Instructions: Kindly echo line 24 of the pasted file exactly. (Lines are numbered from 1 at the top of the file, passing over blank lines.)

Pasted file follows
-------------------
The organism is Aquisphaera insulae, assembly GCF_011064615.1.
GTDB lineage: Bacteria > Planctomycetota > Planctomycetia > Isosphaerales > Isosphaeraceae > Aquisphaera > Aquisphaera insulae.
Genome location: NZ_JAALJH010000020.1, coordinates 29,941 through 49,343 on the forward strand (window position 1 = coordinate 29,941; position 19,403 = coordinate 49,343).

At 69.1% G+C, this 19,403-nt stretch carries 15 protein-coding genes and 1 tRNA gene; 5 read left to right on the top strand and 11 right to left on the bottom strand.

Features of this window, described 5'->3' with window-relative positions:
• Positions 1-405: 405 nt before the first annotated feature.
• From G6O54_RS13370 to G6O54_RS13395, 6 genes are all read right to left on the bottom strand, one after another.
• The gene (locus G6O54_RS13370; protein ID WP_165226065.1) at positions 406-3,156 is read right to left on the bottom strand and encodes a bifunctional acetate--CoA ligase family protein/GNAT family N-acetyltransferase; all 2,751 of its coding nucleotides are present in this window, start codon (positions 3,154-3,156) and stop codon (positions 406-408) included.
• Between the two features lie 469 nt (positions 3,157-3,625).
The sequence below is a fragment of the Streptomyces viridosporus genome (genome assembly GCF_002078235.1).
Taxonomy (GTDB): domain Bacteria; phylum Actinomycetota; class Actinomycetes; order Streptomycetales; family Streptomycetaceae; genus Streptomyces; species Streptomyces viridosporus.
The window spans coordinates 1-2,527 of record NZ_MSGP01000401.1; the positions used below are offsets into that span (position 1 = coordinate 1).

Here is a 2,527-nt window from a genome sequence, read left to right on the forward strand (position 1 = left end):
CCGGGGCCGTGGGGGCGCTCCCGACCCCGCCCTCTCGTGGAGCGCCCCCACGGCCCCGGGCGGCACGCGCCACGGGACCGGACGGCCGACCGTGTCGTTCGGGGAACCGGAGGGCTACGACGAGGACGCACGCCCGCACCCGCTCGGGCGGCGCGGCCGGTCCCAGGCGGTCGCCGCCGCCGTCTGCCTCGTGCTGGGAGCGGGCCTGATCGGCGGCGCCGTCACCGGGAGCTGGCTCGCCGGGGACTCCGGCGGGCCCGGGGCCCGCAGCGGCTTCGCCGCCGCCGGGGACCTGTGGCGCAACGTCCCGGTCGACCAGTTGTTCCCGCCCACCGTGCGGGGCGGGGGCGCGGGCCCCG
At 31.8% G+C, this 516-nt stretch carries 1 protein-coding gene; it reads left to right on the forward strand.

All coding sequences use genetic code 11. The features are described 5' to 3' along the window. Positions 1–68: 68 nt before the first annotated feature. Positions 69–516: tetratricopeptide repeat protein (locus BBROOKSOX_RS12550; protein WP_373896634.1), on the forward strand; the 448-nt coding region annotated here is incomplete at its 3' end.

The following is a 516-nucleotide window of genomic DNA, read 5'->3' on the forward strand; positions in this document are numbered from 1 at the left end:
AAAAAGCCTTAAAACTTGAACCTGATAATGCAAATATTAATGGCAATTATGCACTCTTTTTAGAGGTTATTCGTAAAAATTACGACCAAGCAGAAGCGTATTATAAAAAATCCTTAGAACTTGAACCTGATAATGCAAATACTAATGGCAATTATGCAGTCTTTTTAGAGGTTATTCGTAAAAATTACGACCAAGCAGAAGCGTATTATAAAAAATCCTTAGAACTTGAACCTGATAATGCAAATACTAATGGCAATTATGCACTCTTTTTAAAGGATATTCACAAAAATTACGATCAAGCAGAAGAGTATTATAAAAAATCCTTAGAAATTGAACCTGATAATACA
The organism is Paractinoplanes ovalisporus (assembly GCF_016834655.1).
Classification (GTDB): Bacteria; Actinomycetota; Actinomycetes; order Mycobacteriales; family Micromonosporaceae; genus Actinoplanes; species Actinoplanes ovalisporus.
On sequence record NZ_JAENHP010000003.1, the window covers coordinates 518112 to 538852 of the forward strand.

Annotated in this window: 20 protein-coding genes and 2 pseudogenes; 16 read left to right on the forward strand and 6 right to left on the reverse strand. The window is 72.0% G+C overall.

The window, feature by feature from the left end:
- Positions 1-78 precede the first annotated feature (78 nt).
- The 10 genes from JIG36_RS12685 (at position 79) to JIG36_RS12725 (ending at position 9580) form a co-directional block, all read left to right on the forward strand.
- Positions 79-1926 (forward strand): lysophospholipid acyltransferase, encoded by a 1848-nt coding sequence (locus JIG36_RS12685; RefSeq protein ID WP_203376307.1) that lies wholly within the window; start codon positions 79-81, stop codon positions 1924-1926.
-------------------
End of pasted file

- Positions 1-78 precede the first annotated feature (78 nt).